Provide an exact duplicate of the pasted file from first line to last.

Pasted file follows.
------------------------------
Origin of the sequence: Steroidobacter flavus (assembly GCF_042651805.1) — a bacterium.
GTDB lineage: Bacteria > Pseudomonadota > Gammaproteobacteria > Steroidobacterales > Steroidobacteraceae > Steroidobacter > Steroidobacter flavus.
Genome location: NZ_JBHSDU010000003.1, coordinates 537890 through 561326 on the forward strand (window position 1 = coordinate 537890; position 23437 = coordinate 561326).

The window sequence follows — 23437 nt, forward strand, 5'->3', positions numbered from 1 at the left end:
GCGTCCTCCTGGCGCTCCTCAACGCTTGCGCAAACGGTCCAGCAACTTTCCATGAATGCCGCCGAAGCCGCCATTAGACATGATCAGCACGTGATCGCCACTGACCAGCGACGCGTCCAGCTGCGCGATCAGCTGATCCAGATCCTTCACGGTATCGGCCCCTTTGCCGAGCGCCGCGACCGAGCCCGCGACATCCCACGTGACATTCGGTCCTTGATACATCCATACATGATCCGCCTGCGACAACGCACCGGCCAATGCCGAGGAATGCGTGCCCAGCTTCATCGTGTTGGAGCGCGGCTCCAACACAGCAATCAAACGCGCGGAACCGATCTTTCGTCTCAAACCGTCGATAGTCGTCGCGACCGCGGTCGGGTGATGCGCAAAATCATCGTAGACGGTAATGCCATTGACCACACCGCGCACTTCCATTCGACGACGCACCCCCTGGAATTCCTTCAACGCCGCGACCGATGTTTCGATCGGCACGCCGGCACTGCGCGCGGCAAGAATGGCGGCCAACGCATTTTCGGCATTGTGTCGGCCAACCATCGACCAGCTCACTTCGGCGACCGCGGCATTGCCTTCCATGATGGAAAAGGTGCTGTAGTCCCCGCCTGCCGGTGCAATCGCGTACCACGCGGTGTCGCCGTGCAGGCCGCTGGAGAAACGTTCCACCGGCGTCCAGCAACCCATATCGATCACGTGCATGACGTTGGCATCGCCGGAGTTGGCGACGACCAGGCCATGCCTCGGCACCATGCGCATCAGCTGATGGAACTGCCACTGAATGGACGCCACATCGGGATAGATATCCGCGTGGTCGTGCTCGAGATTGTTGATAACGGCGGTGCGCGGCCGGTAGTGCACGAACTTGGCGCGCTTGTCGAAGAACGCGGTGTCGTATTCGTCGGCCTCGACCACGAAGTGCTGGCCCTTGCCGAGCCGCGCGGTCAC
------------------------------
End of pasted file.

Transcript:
Origin of the sequence: Steroidobacter flavus (assembly GCF_042651805.1) — a bacterium.
GTDB lineage: Bacteria > Pseudomonadota > Gammaproteobacteria > Steroidobacterales > Steroidobacteraceae > Steroidobacter > Steroidobacter flavus.
Genome location: NZ_JBHSDU010000003.1, coordinates 537890 through 561326 on the forward strand (window position 1 = coordinate 537890; position 23437 = coordinate 561326).

The window sequence follows — 23437 nt, forward strand, 5'->3', positions numbered from 1 at the left end:
GCGTCCTCCTGGCGCTCCTCAACGCTTGCGCAAACGGTCCAGCAACTTTCCATGAATGCCGCCGAAGCCGCCATTAGACATGATCAGCACGTGATCGCCACTGACCAGCGACGCGTCCAGCTGCGCGATCAGCTGATCCAGATCCTTCACGGTATCGGCCCCTTTGCCGAGCGCCGCGACCGAGCCCGCGACATCCCACGTGACATTCGGTCCTTGATACATCCATACATGATCCGCCTGCGACAACGCACCGGCCAATGCCGAGGAATGCGTGCCCAGCTTCATCGTGTTGGAGCGCGGCTCCAACACAGCAATCAAACGCGCGGAACCGATCTTTCGTCTCAAACCGTCGATAGTCGTCGCGACCGCGGTCGGGTGATGCGCAAAATCATCGTAGACGGTAATGCCATTGACCACACCGCGCACTTCCATTCGACGACGCACCCCCTGGAATTCCTTCAACGCCGCGACCGATGTTTCGATCGGCACGCCGGCACTGCGCGCGGCAAGAATGGCGGCCAACGCATTTTCGGCATTGTGTCGGCCAACCATCGACCAGCTCACTTCGGCGACCGCGGCATTGCCTTCCATGATGGAAAAGGTGCTGTAGTCCCCGCCTGCCGGTGCAATCGCGTACCACGCGGTGTCGCCGTGCAGGCCGCTGGAGAAACGTTCCACCGGCGTCCAGCAACCCATATCGATCACGTGCATGACGTTGGCATCGCCGGAGTTGGCGACGACCAGGCCATGCCTCGGCACCATGCGCATCAGCTGATGGAACTGCCACTGAATGGACGCCACATCGGGATAGATATCCGCGTGGTCGTGCTCGAGATTGTTGATAACGGCGGTGCGCGGCCGGTAGTGCACGAACTTGGCGCGCTTGTCGAAGAACGCGGTGTCGTATTCGTCGGCCTCGACCACGAAGTGCTGGCCCTTGCCGAGCCGCGCGGTCAC